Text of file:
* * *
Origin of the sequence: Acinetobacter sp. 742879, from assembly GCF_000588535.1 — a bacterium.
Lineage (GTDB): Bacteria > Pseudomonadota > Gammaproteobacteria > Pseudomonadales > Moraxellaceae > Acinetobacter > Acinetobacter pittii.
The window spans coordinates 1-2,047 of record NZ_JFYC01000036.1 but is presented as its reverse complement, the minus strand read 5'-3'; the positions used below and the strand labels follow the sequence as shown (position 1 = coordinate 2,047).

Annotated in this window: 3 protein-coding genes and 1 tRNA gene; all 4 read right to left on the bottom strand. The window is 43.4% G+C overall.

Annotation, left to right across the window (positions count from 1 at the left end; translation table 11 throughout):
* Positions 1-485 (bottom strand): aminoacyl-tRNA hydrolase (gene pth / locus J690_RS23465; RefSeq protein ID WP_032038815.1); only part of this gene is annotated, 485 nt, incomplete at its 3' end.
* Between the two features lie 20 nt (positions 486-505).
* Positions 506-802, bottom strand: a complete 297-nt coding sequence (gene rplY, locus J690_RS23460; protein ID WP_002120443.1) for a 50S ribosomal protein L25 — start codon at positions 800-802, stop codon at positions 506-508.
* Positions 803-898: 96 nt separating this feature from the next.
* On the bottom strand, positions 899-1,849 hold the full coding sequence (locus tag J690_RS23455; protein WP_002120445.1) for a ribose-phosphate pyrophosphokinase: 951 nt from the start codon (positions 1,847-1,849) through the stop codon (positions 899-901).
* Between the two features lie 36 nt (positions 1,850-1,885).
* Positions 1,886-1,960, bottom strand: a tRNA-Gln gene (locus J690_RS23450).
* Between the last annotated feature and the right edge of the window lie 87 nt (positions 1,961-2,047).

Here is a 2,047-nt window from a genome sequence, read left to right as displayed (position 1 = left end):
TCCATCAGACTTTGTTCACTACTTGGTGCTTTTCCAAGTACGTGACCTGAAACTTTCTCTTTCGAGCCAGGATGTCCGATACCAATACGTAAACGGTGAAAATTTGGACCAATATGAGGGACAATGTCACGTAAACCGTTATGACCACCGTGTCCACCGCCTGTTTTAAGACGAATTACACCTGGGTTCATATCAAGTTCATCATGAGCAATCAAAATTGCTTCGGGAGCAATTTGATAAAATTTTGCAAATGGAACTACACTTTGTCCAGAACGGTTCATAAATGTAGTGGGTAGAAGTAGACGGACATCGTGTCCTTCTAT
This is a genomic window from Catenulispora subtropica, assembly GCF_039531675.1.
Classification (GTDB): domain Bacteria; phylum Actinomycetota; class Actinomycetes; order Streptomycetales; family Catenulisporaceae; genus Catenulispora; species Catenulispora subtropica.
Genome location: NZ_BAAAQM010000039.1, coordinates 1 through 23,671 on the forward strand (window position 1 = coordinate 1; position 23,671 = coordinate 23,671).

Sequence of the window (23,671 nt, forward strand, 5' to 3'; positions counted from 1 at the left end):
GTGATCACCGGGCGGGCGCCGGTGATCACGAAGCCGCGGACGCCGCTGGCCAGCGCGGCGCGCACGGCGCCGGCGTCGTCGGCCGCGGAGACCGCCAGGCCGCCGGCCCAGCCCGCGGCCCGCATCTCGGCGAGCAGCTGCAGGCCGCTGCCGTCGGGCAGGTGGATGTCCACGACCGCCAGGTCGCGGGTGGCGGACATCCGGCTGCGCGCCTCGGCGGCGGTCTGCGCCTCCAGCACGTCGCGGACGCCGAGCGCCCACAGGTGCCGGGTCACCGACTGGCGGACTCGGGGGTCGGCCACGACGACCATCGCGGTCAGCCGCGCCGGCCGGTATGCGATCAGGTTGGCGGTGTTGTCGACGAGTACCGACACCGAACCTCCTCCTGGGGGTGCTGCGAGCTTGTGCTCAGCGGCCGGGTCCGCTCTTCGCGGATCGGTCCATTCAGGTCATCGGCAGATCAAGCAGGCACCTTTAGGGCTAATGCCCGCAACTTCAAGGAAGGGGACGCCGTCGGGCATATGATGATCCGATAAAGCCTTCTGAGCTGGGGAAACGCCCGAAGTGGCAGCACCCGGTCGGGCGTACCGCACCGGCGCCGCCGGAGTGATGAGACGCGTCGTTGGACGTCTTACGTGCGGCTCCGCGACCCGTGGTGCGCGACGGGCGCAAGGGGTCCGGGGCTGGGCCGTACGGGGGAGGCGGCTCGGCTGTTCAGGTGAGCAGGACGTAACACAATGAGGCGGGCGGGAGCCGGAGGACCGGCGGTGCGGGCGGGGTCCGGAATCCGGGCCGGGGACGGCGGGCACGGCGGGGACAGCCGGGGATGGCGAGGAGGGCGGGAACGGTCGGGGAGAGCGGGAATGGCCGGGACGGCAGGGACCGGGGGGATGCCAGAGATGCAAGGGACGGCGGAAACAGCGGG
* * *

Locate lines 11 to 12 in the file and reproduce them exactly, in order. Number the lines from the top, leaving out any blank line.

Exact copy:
* Between the two features lie 36 nt (positions 1,850-1,885).
* Positions 1,886-1,960, bottom strand: a tRNA-Gln gene (locus J690_RS23450).